Saying Goodbye.

A little over 2 weeks ago we laid my little brother to rest.  After 36 years of living with 15% (give or take) of a normal lung capacity he finally has the relief and release of not having to struggle anymore.No more fighting to breathe.  No more yards of oxygen tubing trailing him.  No more having to breathe through a trach.  Finally free.

The enormity of the impact he had on my life can’t be adequately measured.  Nor the scale of impact on the hundreds, possibly thousands of lives he touched in one shape or another.  Unique is beyond description.  Missed is the true reality.

He and his brother were born too early in early 1980.  Back before artificial pulmonary surfactant, back before many of the advances that modern medicine has discovered in the care for those born too early, back before they really knew or hoped for better outcomes for preemies.  The wise doctors gave them a 50/50 chance to make 6 weeks.  He made it 36 years and every time the wise doctors said he wouldn’t make it since, he turned around, grinned and proved them wrong.  It wasn’t the age though that got him in the end, it was the mileage.  Imagine going through life always needing something, oxygen, a ventilator, to help you breathe; it must have been terrifying and frustrating.  Being able to interact with the world, but not truly able to fully engage with it.  That was my brother.  God knows he tried though.  Tried to live his life as best he could, as he knew it, by his terms if he could.

Some have asked me how strange it must have been for me to have him as a brother.  But it wasn’t: his limitations were the normal, we were used to living within them.  Looking back it is strange to think of 10 year old me changing his trach when he accidentally pulled it out, but at that moment it wasn’t.  Any wonder I ended up becoming a nurse!

Strange is now realizing that when we go back to Seattle to visit my family we won’t be making that side trip to visit him.  To come around the corner at his house to see him sitting on his exercise ball at his computer and then looking up at us like we were weird for being there.  But grinning at us when he realized that we were there for him.  That grin was infectious.  It was rare in the last couple of years as the mileage added up, but it would come out and light up a room.

He had been on hospice the last year of his life and by proxy I became my parents’ medical adviser when it came to what was going on.  I shared in the agonizing decisions in the last year, made almost worse by my distance.  Luckily they had very clear ideas on what they believed was the best course for him – and I would like to believe that he shared that idea too, even if he couldn’t express it beyond asking for the pain to go away.  Finally he was granted that wish, early on a beautiful Sunday morning he passed away peacefully in his sleep, in his home.  There was grief, leavened by a touch of relief that he was in a better place now.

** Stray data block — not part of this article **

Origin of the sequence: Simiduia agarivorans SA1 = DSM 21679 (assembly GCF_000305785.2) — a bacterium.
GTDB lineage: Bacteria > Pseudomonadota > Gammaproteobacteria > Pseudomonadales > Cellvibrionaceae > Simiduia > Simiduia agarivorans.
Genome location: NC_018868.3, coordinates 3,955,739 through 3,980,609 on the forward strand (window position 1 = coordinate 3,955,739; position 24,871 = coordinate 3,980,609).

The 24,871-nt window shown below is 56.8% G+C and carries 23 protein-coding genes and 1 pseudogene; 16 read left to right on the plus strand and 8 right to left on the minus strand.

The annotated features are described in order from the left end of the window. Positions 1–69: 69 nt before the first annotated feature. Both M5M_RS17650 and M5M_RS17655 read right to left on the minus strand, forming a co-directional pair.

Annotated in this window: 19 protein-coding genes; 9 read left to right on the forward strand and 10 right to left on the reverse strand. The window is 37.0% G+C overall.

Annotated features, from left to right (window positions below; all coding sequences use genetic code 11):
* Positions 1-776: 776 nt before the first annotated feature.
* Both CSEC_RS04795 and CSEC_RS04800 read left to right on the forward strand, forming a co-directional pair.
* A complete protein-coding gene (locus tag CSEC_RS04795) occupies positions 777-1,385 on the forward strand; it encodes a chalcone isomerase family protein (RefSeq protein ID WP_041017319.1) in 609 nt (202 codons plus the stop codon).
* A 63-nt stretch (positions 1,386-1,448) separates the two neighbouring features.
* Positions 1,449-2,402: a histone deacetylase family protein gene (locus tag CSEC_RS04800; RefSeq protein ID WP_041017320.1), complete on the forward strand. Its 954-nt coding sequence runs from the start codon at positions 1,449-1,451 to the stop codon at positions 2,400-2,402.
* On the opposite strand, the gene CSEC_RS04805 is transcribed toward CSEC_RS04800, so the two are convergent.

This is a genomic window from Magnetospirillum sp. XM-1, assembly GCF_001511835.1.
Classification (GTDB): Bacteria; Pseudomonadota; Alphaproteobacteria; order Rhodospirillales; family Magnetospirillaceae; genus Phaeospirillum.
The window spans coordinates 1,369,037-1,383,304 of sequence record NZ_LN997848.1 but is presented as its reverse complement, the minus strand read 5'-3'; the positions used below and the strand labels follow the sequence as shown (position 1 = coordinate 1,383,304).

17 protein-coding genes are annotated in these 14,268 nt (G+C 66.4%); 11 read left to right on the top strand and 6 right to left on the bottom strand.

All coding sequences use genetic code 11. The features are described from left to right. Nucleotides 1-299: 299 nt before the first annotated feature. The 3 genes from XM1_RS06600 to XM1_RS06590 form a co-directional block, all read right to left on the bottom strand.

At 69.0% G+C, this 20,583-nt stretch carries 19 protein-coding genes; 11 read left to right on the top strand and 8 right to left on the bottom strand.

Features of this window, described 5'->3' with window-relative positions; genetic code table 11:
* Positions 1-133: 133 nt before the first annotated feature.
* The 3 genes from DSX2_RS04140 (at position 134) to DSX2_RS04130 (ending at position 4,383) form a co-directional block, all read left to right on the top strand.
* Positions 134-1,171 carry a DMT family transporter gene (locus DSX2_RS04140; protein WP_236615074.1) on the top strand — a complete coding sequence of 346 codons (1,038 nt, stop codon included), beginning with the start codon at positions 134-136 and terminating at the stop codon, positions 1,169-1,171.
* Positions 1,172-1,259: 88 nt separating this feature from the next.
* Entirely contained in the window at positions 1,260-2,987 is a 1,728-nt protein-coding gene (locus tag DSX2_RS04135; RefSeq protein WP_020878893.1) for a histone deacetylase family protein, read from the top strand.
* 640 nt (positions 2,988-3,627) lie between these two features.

It’s said that you can tell a lot about a person by the amount of people that show up for the memorial.  In his case it was true.  The amount of people who came to support our family was staggering.  It was cross-section of the people in our lives from day one.  There were nurses who had cared for him 36 years ago to the current day and plenty of family who came to mourn the young man they knew so well plus people from random-ish encounters, people whose lives he had touched, either directly or indirectly in some fashion.  Thinking about it now still impresses me.

Above I said that it was any wonder I became a nurse.  That rings beyond true.  Considering I could change a vent circuit early on it’s a surprise I didn’t become a respiratory therapist instead, but a nurse I became.  They say every nurse has a fluid they can’t deal with, for some it’s melena, some peritoneal fluids, for me it’s renal failure urine, but for many it’s lung butter – something thanks to my childhood has never been a problem for me.  And that’s the least of the things he taught me allowing me to impact lives far beyond him.  If things had been different, if he and his twin had been the little girl my parents were hoping for, obviously things would have been different, but there’s a deeper level to that beyond pure genetics and twists of fate.  He taught me so many things like compassion for the different, empathy for the sick, without even trying, just by living and being my brother.  For that I’m beyond grateful.

He’s gone now.  But he left a legacy a mile wide.  Thanks to President Reagan (perhaps the only time I’ll say something like that) who signed into law a change to Social Security that allowed him and others like him to leave the confines of institutions and go home, something that happens as part of regular happenstance now.  He was the 6th individual to do this in the entire nation and the 1st to do so in Washington state.  The fact that a medically fragile child, dependent on a ventilator and oxygen, requiring skilled nursing care could come home was proved by cases like his.  He came home and the wise doctors expected him to die but instead he thrived.  Once again proving them wrong.  That was what he did, confound, teach, touch and make you better for having known him.

And that’s why I love him.  And why I miss him.  And will never forget him.


  1. Very sorry for your loss. Your words show how much you loved him and how much he was loved. Thank you for sharing your story.
    I found it equally satisfying that you used the term ‘lung butter’ instead of mucous. (internet fist bump)

    Welcome back Wanderer… I missed Ya!


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